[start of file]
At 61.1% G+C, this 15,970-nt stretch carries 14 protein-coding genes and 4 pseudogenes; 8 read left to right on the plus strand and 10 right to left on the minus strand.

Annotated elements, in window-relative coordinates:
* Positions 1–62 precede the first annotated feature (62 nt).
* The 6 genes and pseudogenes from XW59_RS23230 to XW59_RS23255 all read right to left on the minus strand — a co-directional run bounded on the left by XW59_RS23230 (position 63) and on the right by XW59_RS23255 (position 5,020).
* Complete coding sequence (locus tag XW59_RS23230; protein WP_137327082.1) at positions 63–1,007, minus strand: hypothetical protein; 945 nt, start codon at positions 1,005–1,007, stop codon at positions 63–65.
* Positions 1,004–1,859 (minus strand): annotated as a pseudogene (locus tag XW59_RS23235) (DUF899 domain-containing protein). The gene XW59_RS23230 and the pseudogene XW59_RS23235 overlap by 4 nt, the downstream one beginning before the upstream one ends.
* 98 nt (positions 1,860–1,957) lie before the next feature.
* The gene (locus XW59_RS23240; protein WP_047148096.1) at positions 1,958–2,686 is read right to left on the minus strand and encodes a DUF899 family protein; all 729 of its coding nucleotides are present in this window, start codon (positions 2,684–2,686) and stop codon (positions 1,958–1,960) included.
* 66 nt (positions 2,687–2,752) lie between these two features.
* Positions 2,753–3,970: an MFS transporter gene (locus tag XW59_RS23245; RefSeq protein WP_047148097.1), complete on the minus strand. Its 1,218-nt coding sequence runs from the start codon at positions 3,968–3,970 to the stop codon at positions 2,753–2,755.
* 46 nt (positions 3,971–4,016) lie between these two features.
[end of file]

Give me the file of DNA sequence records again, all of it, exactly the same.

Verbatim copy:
At 61.1% G+C, this 15,970-nt stretch carries 14 protein-coding genes and 4 pseudogenes; 8 read left to right on the plus strand and 10 right to left on the minus strand.

Annotated elements, in window-relative coordinates:
* Positions 1–62 precede the first annotated feature (62 nt).
* The 6 genes and pseudogenes from XW59_RS23230 to XW59_RS23255 all read right to left on the minus strand — a co-directional run bounded on the left by XW59_RS23230 (position 63) and on the right by XW59_RS23255 (position 5,020).
* Complete coding sequence (locus tag XW59_RS23230; protein WP_137327082.1) at positions 63–1,007, minus strand: hypothetical protein; 945 nt, start codon at positions 1,005–1,007, stop codon at positions 63–65.
* Positions 1,004–1,859 (minus strand): annotated as a pseudogene (locus tag XW59_RS23235) (DUF899 domain-containing protein). The gene XW59_RS23230 and the pseudogene XW59_RS23235 overlap by 4 nt, the downstream one beginning before the upstream one ends.
* 98 nt (positions 1,860–1,957) lie before the next feature.
* The gene (locus XW59_RS23240; protein WP_047148096.1) at positions 1,958–2,686 is read right to left on the minus strand and encodes a DUF899 family protein; all 729 of its coding nucleotides are present in this window, start codon (positions 2,684–2,686) and stop codon (positions 1,958–1,960) included.
* 66 nt (positions 2,687–2,752) lie between these two features.
* Positions 2,753–3,970: an MFS transporter gene (locus tag XW59_RS23245; RefSeq protein WP_047148097.1), complete on the minus strand. Its 1,218-nt coding sequence runs from the start codon at positions 3,968–3,970 to the stop codon at positions 2,753–2,755.
* 46 nt (positions 3,971–4,016) lie between these two features.